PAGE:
Originally Posted by seablade
>Read this: "Sound-On-Sound article: How Good Are Centrinos Laptops For Music?
>Old (it references back to Banias), but still relevant. It whupped the Apple in every aspect, bigtime.
Heh couple things to keep in mind, I wasnt referring to sheer processing power. I was referring to the niceities it had for music(Power over Firewire, find my a decent PC laptop that has that for example)
True. But they do offer powered USBv2 at 5 Watts. Powering via firewire would require 15watts of the same battery to drive the extra peripheral hardware.
|the nearly silent operation,
You can't get much more silent than a Pentium M, so long as you don't go with a high-end graphics card.
Powerbooks manage better than 5 hours, real world? Check out the Compal barebones centrino laptop sold by NuSystems, or a Dell centrino with an ATI x300 graphics card for these runtimes.
|even when supporting external firewire interfaces(My Firewire 410 plugged in and running off the laptop I still get over 2 hours of battery life) and the stability of the OS compared to MS's.
Under Windows XP, I can hand on heart never recall a blue screen of death. Regularly on 98se (daily, even), but never on XP. The "BSOD" argument has become irrelevant as long as you have compatible hardware. Music computing firms (Carillon, Red Sub, NuSystems, etc.) assure this moreso. Besides, Macs aren't impervious to crashing, too, you know!
|That beats out raw processing power any day in my book when looking for a dependable mobile platform to do a couple tracks of recroding at a time. It is more than powerful enough to do that.
Pentium M has more muscle, more processing power, while boasting less heat, more battery life, just as stable........ I can't see the comparison, here.
In case you failed to notice the benchmark graph in the SOS article, here it is again (bear in mind these are using old 'Banias' Pentium-M CPUs, and not the latest 'Dothans' which are even faster:[This graph shows the results of a test to see how many Reverb A plug-ins could be used, with a single A1 virtual synth as an audio source to avoid factoring peripheral devices (hard-drives, etc.) to focus on processing power alone. The solid colour shows the number of Reverb A plug-ins that could be run until the audio started failing, while the lighter region shows the number of plug-ins before the processor actually maxed out.]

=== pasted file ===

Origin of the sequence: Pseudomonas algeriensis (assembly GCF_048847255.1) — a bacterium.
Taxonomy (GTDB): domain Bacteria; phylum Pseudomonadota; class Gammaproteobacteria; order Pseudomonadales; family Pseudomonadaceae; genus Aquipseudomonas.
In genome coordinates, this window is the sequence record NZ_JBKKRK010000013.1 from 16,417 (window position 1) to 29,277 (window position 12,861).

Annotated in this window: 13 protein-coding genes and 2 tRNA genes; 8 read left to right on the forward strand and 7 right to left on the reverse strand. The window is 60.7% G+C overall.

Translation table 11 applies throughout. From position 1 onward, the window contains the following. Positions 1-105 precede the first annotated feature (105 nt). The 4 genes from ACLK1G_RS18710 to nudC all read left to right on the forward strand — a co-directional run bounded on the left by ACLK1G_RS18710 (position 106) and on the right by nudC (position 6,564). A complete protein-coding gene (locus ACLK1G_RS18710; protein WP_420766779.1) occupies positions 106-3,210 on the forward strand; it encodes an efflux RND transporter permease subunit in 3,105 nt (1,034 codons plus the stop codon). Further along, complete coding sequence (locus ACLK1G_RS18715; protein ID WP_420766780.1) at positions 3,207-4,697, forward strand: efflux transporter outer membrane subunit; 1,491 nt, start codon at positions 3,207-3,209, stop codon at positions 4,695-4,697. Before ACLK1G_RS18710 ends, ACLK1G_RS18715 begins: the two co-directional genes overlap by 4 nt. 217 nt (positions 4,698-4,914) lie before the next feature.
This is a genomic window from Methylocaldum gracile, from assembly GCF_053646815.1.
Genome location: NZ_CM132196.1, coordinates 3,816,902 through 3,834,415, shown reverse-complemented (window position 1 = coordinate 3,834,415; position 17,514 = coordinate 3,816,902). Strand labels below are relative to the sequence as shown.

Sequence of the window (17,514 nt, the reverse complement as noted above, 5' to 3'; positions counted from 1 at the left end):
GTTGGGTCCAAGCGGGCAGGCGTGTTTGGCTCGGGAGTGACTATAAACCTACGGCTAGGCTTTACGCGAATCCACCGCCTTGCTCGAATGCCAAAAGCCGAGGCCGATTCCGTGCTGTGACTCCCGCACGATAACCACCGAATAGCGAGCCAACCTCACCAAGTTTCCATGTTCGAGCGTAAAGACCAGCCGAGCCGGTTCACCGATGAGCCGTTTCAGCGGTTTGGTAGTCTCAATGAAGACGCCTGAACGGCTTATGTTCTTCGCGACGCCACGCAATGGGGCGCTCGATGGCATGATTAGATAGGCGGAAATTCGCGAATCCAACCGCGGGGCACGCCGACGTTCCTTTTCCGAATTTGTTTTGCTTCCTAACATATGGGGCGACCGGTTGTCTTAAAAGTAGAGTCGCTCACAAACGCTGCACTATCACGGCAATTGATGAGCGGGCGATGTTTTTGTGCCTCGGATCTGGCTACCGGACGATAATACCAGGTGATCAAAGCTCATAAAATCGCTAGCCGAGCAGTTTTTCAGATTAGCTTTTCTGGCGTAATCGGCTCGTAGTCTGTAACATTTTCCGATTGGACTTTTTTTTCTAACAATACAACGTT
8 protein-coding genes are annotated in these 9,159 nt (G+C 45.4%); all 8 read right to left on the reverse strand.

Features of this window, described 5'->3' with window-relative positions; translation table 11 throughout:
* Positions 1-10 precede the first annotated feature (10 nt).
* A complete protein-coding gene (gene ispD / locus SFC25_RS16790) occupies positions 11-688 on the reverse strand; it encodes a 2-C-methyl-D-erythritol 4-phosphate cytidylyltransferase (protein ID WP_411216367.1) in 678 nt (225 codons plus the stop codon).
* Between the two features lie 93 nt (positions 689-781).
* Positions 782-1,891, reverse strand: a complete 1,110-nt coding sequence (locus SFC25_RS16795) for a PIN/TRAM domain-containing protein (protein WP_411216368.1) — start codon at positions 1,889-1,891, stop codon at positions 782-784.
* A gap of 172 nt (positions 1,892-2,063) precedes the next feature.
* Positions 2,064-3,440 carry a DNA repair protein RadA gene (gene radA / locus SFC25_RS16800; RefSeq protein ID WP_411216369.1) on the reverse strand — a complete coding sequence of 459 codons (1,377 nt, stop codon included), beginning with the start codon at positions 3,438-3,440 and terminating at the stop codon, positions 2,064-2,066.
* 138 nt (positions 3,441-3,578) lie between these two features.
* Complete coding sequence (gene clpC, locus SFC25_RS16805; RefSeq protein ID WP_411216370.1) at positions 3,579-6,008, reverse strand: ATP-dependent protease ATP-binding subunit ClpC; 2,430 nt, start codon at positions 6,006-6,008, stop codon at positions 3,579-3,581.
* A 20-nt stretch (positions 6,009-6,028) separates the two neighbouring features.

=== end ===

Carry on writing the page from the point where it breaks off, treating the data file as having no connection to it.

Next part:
The only thing it doesn't have is powered firewire. But it does have powered USB v2 and also PCMCIA Cardbus (or the newer PCI-ExpressCard), so you have to plan accordingly.
But for powered firewire, when are you really going to go into the wilderness with a laptop that lasts just two hours (ie. an Apple powerbook) while hooked up to a firewire external soundcard recording multi-channel audio without mains power nearby? That's quite a specialised and rare occurrence, although not unprecedented.
However, a Pentium-M with Emu 1616M cardbus (without its breakout box while out of the studio) or an Echo Indigo I/O would suffice for high-quality stereo recording and would extend battery life significantly, as well offering a neat, 'all-in-one' solution as opposed to having to take a bulky breakout box and accompanying interfacing cables with you, as well as your laptop.
Lastly, bear in mind that Apple will be moving over to Intel in the coming years and no doubt enjoy the benefits of the evolved Pentium-M line. When will Apple be (finally?) releasing the G5 Powerbook? I'd imagine the reason it has been put back for so long is due to heat/noise/battery-life issues, although IBM's involvement with Sony (for the Playstation 3) is not entirely insignificant. However, Apple's transition to Intel is a colossal declaration, and not one Apple would have taken lightly if they didn't think it wouldn't massively benefit them.
All in all, though, I'd say both computers (PentiumMs/Powerbooks) have their pros and cons, but the original postee would really have to think about how they would like to work, such as which particular music programs, sequencers and associated applications they feel would be the most effective, flexible and workable solution to them; which hardware peripherals would they like to integrate into the DAW; which operating system they would feel accustomed/or prefer to use; and lastly (if not most importantly) factoring all the costs; and then all being well they should work towards the goal that would suit them the most.